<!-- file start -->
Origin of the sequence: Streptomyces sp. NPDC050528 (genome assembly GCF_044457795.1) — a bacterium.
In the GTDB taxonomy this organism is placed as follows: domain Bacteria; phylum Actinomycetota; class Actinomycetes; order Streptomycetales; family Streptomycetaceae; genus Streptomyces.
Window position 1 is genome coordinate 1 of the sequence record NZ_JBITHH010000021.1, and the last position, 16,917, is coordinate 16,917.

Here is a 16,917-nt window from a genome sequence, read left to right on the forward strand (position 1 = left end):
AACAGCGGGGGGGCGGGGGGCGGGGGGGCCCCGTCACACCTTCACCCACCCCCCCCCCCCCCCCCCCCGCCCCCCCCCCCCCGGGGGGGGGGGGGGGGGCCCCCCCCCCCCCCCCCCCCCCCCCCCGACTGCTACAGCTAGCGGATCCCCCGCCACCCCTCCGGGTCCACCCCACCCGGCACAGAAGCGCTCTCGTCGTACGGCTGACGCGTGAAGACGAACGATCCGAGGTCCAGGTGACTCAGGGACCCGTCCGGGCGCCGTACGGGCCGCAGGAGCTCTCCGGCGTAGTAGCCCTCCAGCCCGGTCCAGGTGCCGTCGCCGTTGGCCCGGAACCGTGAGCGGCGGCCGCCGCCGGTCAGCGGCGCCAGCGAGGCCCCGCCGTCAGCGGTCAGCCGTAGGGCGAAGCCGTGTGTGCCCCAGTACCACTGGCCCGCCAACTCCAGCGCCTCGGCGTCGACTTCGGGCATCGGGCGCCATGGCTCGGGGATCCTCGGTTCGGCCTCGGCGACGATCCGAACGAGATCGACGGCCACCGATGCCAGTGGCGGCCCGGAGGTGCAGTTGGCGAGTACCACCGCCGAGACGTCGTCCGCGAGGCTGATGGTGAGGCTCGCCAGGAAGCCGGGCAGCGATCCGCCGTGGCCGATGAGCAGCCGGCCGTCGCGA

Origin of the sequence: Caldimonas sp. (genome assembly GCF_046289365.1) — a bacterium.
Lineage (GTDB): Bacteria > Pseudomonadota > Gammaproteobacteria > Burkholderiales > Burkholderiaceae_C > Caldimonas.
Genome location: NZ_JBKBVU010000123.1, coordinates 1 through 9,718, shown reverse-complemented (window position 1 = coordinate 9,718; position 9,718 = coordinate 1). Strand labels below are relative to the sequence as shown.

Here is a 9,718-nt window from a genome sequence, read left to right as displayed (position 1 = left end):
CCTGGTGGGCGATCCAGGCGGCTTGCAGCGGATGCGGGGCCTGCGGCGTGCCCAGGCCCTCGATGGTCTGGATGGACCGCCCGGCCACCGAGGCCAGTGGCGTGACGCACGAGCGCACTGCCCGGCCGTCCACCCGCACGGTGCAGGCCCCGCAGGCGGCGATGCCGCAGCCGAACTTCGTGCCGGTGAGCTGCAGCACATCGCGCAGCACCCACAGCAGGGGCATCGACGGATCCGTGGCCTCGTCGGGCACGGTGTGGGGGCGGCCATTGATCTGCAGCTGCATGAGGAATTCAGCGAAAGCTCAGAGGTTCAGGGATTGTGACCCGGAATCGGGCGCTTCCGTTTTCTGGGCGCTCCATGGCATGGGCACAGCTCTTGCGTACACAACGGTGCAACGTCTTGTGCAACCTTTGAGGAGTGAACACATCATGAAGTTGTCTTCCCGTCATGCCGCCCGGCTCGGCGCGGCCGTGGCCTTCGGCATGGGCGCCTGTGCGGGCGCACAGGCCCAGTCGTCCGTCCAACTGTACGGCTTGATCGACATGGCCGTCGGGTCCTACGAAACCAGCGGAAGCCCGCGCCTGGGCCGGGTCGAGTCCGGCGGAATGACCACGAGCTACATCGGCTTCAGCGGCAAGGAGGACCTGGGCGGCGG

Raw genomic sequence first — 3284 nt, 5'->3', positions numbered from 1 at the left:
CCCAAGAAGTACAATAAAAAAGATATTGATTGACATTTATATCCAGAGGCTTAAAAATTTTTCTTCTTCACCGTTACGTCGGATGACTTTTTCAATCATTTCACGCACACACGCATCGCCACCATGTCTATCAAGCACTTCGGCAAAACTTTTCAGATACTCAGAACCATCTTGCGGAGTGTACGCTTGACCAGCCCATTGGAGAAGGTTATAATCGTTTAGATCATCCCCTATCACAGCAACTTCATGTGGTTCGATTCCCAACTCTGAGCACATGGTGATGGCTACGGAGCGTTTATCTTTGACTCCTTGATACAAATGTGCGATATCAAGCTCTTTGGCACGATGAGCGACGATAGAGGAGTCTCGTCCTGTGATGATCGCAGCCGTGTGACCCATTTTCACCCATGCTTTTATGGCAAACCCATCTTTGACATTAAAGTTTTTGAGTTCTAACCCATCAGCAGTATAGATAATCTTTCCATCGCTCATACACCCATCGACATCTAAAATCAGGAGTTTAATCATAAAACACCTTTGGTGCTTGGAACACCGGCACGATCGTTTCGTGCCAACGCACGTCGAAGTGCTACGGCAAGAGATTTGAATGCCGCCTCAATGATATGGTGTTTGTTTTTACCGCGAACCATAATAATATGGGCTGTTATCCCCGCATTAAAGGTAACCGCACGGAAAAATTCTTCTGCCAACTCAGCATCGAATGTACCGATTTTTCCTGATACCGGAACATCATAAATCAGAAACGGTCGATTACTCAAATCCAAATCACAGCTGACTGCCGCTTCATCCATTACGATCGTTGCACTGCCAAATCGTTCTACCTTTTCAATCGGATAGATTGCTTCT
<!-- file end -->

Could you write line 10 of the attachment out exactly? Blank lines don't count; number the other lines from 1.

CCTGGTGGGCGATCCAGGCGGCTTGCAGCGGATGCGGGGCCTGCGGCGTGCCCAGGCCCTCGATGGTCTGGATGGACCGCCCGGCCACCGAGGCCAGTGGCGTGACGCACGAGCGCACTGCCCGGCCGTCCACCCGCACGGTGCAGGCCCCGCAGGCGGCGATGCCGCAGCCGAACTTCGTGCCGGTGAGCTGCAGCACATCGCGCAGCACCCACAGCAGGGGCATCGACGGATCCGTGGCCTCGTCGGGCACGGTGTGGGGGCGGCCATTGATCTGCAGCTGCATGAGGAATTCAGCGAAAGCTCAGAGGTTCAGGGATTGTGACCCGGAATCGGGCGCTTCCGTTTTCTGGGCGCTCCATGGCATGGGCACAGCTCTTGCGTACACAACGGTGCAACGTCTTGTGCAACCTTTGAGGAGTGAACACATCATGAAGTTGTCTTCCCGTCATGCCGCCCGGCTCGGCGCGGCCGTGGCCTTCGGCATGGGCGCCTGTGCGGGCGCACAGGCCCAGTCGTCCGTCCAACTGTACGGCTTGATCGACATGGCCGTCGGGTCCTACGAAACCAGCGGAAGCCCGCGCCTGGGCCGGGTCGAGTCCGGCGGAATGACCACGAGCTACATCGGCTTCAGCGGCAAGGAGGACCTGGGCGGCGG